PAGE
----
Following Thursday night’s awesome screening of Juan of the Dead, I was pretty well stoked to chat with one of the supporting cast, Jazz Vila, who had previously worked with director Alejandro Brugues on the film Personal Belongings. We met up in the Jameson bus that morning and had a terrific discussion about the film and how he was enjoying his role as the film’s ambassador. Jazz said that from the moment people read the script, they knew they had something special, and we talked at length about the magic act of making a movie that has a social point of view without being heavy-handed about it, something that the Juan team has managed to pull off admirably.
Jazz’s role, that of cross-dressing homosexual “China,” was one that he felt honored to play, as he knew he wanted to give the character the dignity he deserved as opposed to only being a cheap laugh as is often the case in Cuban cinema. “These people exist,” he said, “and they are real human beings. They are strong and real, and it was important to represent that.” The more we chatted, the more I realized just how easily Brugues could have turned in a cheap zombie flick instead of a genuinely rewarding and thought-provoking piece of entertainment.
Afterwards, I headed inside Tour et Taxis to watch the 12 short films in competition this year, shown in one three-hour block. An incredible range of subject and mood, ranging from black comedy (Hammertime, Niels Sabbe), unnerving (The Trap, Alberto Lopez), animated (Do You Have Your Ticket?, Goethals & Helin and L’Harmonie des Spheres, both extremely well done), strange/experimental (Rezo, N’Dembo Ziavoula and Motorhome, Thierry Uyttenhoven), and genuinely moving (Hinterland, Boris Kuijpers). The Gran Prix and Meilies award winner, Karkas by Maxim Stollenwerk, will hopefully show up online at some point in the near future – keep an eye out for it. Along with the CollecTIFFF shorts that have been playing prior to the main 8pm and 10pm features, it’s been a great week of witnessing some superlative short form.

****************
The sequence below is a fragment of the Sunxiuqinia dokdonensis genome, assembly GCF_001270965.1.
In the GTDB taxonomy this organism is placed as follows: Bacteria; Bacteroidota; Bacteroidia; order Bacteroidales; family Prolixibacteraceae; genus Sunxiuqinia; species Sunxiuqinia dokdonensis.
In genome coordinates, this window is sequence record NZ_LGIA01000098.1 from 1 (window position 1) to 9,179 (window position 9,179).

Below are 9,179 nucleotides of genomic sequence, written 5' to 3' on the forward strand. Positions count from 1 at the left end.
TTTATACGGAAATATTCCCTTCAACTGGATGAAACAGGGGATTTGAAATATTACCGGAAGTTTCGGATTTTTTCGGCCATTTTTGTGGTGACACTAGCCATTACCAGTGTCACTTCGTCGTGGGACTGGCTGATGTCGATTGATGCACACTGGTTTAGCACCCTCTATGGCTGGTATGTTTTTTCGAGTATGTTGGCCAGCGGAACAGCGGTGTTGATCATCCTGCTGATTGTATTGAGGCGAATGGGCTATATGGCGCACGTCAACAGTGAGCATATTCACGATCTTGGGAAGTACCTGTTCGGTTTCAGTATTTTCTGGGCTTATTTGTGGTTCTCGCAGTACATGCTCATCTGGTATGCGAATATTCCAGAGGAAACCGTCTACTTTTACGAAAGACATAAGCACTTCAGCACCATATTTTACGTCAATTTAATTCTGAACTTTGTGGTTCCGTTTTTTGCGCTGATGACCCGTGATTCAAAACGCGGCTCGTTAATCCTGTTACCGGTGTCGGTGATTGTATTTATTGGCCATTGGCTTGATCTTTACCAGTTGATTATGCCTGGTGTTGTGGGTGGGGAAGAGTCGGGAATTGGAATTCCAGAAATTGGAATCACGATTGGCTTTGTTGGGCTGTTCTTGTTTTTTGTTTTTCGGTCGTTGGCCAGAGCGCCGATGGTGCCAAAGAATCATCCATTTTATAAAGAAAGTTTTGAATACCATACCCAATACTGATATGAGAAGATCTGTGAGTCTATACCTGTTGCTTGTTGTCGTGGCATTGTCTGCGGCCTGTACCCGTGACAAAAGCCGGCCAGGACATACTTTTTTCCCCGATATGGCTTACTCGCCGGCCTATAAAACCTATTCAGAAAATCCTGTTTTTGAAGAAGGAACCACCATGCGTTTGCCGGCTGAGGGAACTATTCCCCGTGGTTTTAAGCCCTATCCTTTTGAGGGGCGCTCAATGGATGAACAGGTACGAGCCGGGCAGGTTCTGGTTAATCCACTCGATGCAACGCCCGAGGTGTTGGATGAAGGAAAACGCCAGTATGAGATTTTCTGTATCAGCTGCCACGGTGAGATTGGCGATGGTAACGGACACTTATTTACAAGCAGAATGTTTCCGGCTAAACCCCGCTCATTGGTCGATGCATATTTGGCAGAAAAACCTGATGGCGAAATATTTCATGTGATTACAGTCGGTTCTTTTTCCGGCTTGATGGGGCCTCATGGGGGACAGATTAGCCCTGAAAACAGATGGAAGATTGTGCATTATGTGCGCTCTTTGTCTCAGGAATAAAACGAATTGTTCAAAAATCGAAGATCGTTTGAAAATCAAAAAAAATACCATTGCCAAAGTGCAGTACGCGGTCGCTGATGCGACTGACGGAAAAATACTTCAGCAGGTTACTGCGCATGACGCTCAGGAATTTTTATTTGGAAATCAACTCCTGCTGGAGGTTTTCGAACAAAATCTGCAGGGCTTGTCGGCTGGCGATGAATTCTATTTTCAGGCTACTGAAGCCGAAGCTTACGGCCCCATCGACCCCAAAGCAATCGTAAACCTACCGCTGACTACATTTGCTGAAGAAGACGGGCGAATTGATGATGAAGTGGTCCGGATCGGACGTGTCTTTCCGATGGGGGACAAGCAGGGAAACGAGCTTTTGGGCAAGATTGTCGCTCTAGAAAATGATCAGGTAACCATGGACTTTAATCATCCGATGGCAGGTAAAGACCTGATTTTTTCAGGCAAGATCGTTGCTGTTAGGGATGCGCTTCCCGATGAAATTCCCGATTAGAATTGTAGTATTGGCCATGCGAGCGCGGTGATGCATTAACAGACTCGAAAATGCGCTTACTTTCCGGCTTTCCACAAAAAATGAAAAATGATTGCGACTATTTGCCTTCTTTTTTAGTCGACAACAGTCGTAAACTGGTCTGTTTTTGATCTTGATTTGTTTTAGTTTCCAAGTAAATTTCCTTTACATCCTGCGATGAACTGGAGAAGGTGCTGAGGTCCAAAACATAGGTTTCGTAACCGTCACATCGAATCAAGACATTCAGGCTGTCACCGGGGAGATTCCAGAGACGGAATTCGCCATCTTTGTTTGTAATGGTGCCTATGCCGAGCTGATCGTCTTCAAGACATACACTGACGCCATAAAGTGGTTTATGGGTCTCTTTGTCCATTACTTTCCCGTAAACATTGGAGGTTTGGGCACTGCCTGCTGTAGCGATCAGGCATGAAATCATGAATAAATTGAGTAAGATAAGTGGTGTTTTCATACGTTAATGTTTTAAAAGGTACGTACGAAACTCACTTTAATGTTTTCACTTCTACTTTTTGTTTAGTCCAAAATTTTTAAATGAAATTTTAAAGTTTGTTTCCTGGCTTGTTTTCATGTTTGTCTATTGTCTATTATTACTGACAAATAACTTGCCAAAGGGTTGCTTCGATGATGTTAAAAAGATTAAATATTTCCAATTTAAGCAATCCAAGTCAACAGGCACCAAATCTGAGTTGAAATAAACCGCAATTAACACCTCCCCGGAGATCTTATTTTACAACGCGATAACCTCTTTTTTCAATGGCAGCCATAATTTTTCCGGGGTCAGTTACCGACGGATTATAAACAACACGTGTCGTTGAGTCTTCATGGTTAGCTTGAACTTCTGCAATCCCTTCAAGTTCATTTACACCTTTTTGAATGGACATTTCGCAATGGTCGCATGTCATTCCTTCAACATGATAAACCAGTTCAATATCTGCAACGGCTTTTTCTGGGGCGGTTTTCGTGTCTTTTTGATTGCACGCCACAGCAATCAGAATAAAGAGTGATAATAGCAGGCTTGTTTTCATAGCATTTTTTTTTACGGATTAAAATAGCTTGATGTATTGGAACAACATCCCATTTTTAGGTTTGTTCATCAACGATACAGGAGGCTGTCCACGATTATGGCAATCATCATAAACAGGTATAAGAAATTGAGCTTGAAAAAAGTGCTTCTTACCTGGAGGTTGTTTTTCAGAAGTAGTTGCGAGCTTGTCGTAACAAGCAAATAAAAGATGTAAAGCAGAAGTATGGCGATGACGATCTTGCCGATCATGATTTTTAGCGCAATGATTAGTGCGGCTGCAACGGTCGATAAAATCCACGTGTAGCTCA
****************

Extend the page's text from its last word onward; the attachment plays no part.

After the short films, I took in three more features (Views below), but opted out of the midnight screening of the Argentinean superhero movie Zenitram in order to attend the event of the BIFFF, the 27th Annual Bal des Vampires. I’m usually not one for massive costumed events – I’ve never done a zombie walk, prom, or disco, for example – but with professional artists on hand and the many friends I’d met over the past week urging me that this was a “don’t miss” occasion, I decided to settle into the makeup chair and see what transpired. With costume contests, rockin’ DJs and buckets of alcohol flowing, the Vampire Ball was truly a wild night. I’ll let the photos do the talking here, because really, that’s what it was all about.
Oh yeah, there were some movies too, remember?
Incident, The (2011) (1st viewing) d. Courtes, Alexandre (Belgium/France)
A power outage strands a quartet of staff kitchen workers in an asylum for the criminally insane with the inmates freely roaming the halls. The prison riot scenario has been played out before, but darned if this doesn’t feel both fresh and tense, thanks to some well fleshed-out characters and well executed fleshy gore effects. Another fine low budget effort that uses its claustrophobic locations to their fullest extent.
Extraterrestrial (2011) (1st viewing) d. Vigalondo, Nacho (Spain)
From the creator of Timecrimes comes this amusing diversion about a couple (Michelle Jenner, Julian Villagran) waking up after a one night stand unable to remember each other, the night before, or when the hell the giant UFOs showed up around the globe. Following his turn as the “sad clown” in Alex de la Iglesias’ The Last Circus, it seems like character man Carlos Ereces is turning into a hot ticket, having shown up already at the BIFFF in Game of Werewolves and here as the creepy amorous next door neighbor nursing a yen for the luscious Jenner. Very funny comedy that focuses much more on the human interactions than the potential alien threat.
Hindsight (2011) (1st viewing) d. Lee, Hyun-seung (South Korea)
Crime drama about former gang boss Kang Ho-Song (Thirst, The Host) who finds deep platonic love with his fellow cooking school classmate Shin Se-Kyung, though she harbors a deep secret that may terminate both their lives. Solid Korean thriller sporting equal parts charm, humor, humanity, action and depth. Well worth checking out.
2012 Totals to date: 159 films, 138 1st time views, 82 horror, 42 cinema
Picks of the Day: Extraterrestrial, Hindsight